Review and Adopt the Strategies and PlanThrough the review and adoption of the strategic plan, all members of the organization have a clear understanding of the initiatives which are critical to the success of the company. Through alignment with those initiatives, employees are able to experience a sense of ownership and purpose in achieving organizational success. In addition, there is accountability for all members of the organization in the completion of the goals outlined in the strategic plan.Bryson, J. (1995). Strategic planning for public and nonprofit organizations: A guide to strengthening and sustaining organizational achievement. San Francisco, CA: Jossey-Bass.
Establish Effective Organizational VisionIn this step, the organization develops a description of what is should look like once is has successfully implemented its strategies and achieved its full potential. This is also known as a “vision of success”. The description, to the extent that it is widely circulated within the organization, allows employees to know what is expected of them, without constant managerial oversight. Members are freed to act on their own initiative to an extent not otherwise possible. The result should be a mobilization of members’ energy toward pursuing the organization’s purposes, and a reduced need for direct supervision.Bryson, J. (1995). Strategic planning for public and nonprofit organizations: A guide to strengthening and sustaining organizational achievement. San Francisco, CA: Jossey-Bass.
Development Implementation ProcessIn the implementation process, several steps should be considered:Implementation roles and responsibilitiesSpecific objectives and expected results and milestonesSpecific action steps and relevant detailsSchedulesResource requirements and sourcesA communication processReview, monitoring, and midcourse correction proceduresAccountability proceduresSuccessfully implemented and institutionalized strategies result in a new regime, and a set of implicit or explicit principles, norms, rules, and decision-making procedures around which expectations converge in a given area. Regime building is necessary to preserve gains in the face of competing demands. Unfortunately, regimes can outlive their usefulness and must then be changed. This involves the final step in the process.Bryson, J. (1995). Strategic planning for public and nonprofit organizations: A guide to strengthening and sustaining organizational achievement. San Francisco, CA: Jossey-Bass.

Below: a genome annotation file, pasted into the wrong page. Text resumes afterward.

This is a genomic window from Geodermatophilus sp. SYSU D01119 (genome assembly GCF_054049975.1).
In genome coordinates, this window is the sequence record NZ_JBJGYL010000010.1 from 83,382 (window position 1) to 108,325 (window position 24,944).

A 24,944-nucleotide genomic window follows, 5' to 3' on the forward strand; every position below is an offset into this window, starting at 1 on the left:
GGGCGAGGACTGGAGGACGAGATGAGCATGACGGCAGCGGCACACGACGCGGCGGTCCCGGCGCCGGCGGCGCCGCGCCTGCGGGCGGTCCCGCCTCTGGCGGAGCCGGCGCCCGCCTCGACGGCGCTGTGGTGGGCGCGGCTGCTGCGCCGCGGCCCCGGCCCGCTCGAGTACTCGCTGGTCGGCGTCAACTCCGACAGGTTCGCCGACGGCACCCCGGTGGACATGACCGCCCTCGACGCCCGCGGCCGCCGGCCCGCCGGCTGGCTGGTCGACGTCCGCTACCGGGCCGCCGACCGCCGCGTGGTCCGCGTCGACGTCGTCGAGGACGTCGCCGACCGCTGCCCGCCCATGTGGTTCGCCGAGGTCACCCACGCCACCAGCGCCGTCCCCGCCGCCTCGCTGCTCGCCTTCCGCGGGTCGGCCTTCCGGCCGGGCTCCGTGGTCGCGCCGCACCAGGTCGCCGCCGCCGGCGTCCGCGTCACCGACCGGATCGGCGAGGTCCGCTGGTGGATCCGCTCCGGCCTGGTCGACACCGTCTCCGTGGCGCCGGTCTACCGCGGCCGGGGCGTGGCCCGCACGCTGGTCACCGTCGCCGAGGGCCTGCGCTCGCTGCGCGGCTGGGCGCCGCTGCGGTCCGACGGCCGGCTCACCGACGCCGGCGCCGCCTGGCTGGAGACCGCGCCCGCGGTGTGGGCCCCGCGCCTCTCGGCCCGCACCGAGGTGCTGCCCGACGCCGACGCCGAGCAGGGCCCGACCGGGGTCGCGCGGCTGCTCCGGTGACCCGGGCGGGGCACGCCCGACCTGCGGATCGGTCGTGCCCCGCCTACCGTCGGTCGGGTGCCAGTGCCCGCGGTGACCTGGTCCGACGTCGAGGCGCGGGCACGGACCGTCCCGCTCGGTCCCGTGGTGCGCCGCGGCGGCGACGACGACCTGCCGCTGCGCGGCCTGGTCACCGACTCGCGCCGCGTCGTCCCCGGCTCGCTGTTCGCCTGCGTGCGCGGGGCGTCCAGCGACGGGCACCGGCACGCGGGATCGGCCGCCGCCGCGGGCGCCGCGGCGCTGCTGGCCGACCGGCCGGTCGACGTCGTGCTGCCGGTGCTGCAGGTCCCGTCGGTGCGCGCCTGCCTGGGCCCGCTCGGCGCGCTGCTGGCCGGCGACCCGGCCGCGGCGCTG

Reassess Strategy and Plan ContinuouslyA standard timeline and system of reassessing and reevaluation is critical to any strategic plan. Attention should be focused on successful strategies and whether they should be maintained, replaced by other strategies, or terminated for one reason or another. The strategic planning process should also be examined, its strengths and weaknesses noted, and modifications suggested to improve the next round of strategic planning.Bryson, J. (1995). Strategic planning for public and nonprofit organizations: A guide to strengthening and sustaining organizational achievement. San Francisco, CA: Jossey-Bass.
Ultimately, a significant benefit of strategic planning is alignment. As individuals are aware of their role, they can contribute to the success of the organization, experiencing a sense of belonging and the ability to make a difference, and the company reaps the benefits of the creativity shown through everyone focusing on achieving goals which will lead to company success.Please click on the following media link and enjoy the following video which encapsulates the importance of strategic planning and employee alignment.Thank you for your participation.